John is off today as his father is not well.

  • tomandjerryfan

    Senior Member
    English (Canada)
    Is this sentense correct -

    "John is off today, as his Father is not well."
    Welcome to the forums joy82,

    Yes it is.

    As a side note, however: next time you might want to put the subject or phrase you're having problems with in the subject bar, rather than say "is it correct to say?"


    Senior Member
    One question though: In the sentence "John is off today, as his father is not well", are we using a more colloquial sentence construction? I'm a bit confused because I have flashbacks of my grade school teachers trying to remind me that "as" is an adverb used for comparisons only and should have a balanced expression. I mean, in comparisons like "as sick as a dog" you are forced to use the second "as".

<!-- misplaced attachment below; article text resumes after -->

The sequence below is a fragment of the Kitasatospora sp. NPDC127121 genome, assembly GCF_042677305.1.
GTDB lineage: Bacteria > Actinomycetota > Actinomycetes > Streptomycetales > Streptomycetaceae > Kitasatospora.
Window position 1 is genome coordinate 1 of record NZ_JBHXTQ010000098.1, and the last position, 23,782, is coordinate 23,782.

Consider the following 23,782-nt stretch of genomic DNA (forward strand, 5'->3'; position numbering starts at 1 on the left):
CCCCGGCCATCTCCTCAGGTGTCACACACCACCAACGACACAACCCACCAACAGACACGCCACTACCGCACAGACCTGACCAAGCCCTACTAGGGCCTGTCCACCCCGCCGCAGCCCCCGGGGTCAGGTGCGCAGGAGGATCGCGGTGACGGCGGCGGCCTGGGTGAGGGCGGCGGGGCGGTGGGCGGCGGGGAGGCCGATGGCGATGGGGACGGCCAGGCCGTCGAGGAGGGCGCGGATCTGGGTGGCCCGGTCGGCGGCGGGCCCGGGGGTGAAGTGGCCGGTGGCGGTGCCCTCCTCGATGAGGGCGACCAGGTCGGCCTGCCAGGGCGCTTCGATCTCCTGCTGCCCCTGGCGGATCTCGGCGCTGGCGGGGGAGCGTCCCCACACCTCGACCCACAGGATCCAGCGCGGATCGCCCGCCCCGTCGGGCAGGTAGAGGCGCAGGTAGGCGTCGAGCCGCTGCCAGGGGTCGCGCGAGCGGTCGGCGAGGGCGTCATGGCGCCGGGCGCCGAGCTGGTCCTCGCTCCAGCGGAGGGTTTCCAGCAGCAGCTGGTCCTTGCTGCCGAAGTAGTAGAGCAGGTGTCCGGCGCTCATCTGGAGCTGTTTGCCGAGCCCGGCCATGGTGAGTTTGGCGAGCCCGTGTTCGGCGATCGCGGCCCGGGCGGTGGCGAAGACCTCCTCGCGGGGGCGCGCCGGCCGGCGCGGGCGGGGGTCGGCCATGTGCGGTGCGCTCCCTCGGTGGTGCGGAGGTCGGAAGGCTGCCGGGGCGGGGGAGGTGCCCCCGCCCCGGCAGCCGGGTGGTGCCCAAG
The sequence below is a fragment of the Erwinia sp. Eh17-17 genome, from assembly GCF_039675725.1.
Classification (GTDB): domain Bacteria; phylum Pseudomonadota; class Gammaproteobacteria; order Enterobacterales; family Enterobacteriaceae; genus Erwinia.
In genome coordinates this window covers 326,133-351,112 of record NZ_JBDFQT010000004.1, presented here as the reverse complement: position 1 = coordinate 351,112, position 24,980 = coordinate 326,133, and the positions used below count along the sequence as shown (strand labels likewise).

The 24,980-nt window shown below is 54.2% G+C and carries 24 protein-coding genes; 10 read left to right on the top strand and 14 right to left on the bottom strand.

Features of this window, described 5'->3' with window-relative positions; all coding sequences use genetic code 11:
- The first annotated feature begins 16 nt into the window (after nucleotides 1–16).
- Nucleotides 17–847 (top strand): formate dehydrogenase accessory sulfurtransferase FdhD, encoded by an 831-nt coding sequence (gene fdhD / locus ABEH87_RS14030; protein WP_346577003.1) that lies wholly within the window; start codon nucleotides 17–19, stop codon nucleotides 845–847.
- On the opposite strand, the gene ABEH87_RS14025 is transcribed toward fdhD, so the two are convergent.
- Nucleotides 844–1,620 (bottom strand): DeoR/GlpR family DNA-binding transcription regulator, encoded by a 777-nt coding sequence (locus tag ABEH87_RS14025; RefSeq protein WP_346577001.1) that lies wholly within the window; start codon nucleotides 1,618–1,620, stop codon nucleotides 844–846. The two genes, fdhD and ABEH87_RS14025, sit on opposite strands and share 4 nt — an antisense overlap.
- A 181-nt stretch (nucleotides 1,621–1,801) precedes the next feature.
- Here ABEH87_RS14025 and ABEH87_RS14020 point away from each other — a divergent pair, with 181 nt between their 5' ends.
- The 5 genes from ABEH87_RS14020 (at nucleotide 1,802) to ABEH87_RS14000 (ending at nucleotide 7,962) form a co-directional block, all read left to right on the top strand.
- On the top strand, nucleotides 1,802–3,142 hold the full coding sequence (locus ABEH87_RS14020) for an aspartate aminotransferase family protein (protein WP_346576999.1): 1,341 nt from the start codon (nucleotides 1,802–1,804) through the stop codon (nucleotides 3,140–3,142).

So, just curious here: is that a common way to express the original sentence?


    Senior Member
    English, U.S.
    I think that, at least colloquially, in this context "because" and "as" are used interchangeably. But I'm just a native speaker - not an English teacher - so I could be mistaken.


    Senior Member
    English (Canada)
    It actually strikes me as more formal. "Because" would be a more familiar way of saying it according to my understanding. "As" is very appropriately used as a synonym for since or because.
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